The next year Jewar Sing, the son and successor of Surujh Mul, A H. 1178.
A D. 1764.
in order to revenge the death of his father, who had been killed the year before in battle against Nujeib ul Dowla, collected together all his own followers, and being reinforced by thirty thousand Marhattas under Mulhar Row, and twenty-five thou­sand Sicks under several different chiefs, laid siege to the city of Dehly.—The siege lasted three months; in which time Nujeib ul Dowla, having written advice of his situation to Almed Shah Durranny, and solicited his aid, his Majesty immediately marched from Cabul where he then was, and to avoid any interruption from the Sicks, he proceeded along the skirts of the mountains, and had reached as far as Gurry Kotanah, when a peace was con­cluded between Nujeib ul Dowla and Jewar Sing, through the mediation of Mulhar Row, and the siege of Dehly was raised. Nujeib ul Dowla immediately sent intelligence of this to the Duranny Shah, and after expressing his gratitude for the ready assistance his Majesty had afforded him, he entreated him to return from the place which he was then at, least the arrival of his army in the neighbourhood of Dehly, should renew the calamities of that unhappy city.—The Durranny Shah, according to this address, repassed the Sutledge, and marched back towards his own country by the Lahore road.

In the mean time, the Sick chiefs, determined to revenge the defeat they had suffered at Barnala,—assembled their whole force at Amrutsur, to the number of sixty thousand horse and foot; and took an oath to exert every effort to cut off the Shah’s army. SIC. Almed Shah Durranny receiving advice of this, sent a person to the Sick leaders in quality of Ambassador, to negociate a peace with them, and prevent that effusion of blood, which their des­perate determination threatened to produce;—but on the arrival of this person in the camp of the Sicks, instead of listening to his proposals, they plundered him and his followers, and drove them away.—Almed Shah Durranny finding all accommodation impos­sible, marched immediately to give battle to the Sicks; and com­ing to Amrutsur in the evening, encamped close to the enemy. In the morning the Sicks drew up their army on foot, and imme­diately proceeded to attack the Durrannies sword in hand; and the Durrannies, with equal resolution, received their attack on foot also. The battle was long and bloody, and the loss so great on both sides, that at length both armies drew off to their respective camps; the next morning neither party was inclined to renew the conflict, and the Shah resumed his march without any fur­ther interruption.*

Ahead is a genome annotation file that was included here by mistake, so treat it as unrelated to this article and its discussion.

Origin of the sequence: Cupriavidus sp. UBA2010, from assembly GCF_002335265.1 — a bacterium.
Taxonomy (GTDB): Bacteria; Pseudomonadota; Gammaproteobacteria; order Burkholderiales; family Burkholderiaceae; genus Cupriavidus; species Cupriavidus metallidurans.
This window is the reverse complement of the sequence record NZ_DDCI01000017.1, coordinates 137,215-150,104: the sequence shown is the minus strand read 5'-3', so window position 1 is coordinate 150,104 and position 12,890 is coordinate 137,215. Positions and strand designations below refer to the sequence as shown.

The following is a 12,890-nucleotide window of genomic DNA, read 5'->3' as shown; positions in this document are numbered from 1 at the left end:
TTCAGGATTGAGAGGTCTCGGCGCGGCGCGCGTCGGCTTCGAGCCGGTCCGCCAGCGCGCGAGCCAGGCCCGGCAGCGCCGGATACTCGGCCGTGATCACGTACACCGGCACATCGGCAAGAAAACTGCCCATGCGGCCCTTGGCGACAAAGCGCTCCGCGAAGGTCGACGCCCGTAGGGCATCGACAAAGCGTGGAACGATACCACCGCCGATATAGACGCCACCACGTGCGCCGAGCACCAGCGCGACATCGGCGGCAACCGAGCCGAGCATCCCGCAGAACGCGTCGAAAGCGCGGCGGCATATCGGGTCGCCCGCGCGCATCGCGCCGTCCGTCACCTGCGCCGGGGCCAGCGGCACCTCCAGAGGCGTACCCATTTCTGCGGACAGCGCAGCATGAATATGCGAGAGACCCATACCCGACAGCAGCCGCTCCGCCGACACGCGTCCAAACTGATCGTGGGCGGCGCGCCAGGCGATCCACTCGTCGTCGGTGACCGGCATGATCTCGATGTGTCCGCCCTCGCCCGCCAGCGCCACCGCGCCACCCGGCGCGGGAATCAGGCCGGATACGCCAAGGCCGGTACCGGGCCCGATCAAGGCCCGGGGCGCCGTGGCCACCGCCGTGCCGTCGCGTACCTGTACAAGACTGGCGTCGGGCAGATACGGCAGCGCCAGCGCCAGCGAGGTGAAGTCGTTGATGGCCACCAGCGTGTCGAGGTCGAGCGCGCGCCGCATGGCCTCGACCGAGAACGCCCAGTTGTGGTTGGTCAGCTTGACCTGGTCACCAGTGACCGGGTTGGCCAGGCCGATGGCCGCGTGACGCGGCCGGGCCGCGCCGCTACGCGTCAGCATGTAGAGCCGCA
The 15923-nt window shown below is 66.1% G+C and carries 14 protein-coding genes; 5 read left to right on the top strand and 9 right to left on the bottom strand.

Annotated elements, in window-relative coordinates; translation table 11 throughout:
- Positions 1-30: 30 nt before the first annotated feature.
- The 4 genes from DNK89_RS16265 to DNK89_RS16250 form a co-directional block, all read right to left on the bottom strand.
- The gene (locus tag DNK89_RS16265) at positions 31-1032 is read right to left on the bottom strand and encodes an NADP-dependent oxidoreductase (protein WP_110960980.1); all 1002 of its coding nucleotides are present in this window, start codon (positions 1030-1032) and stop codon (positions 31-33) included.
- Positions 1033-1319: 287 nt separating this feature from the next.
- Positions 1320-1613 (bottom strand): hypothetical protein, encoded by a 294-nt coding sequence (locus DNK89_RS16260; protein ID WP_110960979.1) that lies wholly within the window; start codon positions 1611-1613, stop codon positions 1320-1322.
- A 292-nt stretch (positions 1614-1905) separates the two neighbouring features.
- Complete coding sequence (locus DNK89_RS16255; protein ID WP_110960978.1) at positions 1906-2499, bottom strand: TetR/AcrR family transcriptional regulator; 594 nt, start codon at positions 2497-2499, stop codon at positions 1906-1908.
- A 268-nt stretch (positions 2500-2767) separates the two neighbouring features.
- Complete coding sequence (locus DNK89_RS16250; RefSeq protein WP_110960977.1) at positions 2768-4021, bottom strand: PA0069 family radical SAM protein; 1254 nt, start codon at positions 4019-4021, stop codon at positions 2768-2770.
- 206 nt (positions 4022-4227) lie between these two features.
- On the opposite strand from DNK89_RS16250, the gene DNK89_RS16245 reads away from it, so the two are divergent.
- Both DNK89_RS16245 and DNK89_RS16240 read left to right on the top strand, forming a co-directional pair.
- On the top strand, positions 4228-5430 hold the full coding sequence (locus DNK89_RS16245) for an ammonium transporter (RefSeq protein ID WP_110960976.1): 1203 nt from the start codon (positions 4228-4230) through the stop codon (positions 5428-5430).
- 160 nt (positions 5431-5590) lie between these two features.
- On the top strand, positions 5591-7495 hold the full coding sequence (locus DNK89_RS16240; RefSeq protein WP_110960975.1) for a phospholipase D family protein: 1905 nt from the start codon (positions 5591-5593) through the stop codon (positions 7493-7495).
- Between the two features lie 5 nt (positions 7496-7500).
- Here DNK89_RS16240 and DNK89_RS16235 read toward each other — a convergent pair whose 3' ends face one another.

Some time after this, Ahmed Shah Durranny died, and was succeeded by his son the Prince Timur Shah, who has been too much employed on the side of Persia in keeping possession of the provinces usurped by his father from that empire, to have leisure for attempting to reduce the power of the Sicks.—Nor has any Potentate yet appeared on the side of Hindostan, equal to such a task:—some feeble attempts have been made, which have only confirmed the strength of the Sicks Government, as a little water thrown on a fire, does but increase its heat: so that for twenty years past, they have employed themselves in completely reducing the whole country from Attock to Karnal, and dividing it among their own sect.

Soon after the last expulsion of the Aumils of the Durranny Shah, the Sicks held a general Diet at Amrutsur, in which they determined to call in the rupees which were struck in the name of Jessa Kelal, and to strike them for the future in the name of their Gooroos, with an inscription to this effect, “Gooroo Gobind Sing, received from Nanuck, the Daig,* the sword and rapid victory,” which coin is current throughout their dominions to this day.

Thus has the Divine pleasure notified to Gooroo Gobind, been at length fulfilled; and thus has Providence raised up this sect in consideration of the piety and charity of Gooroo Nanuck its founder, that mankind beholding the reward of virtue, may learn to practise it.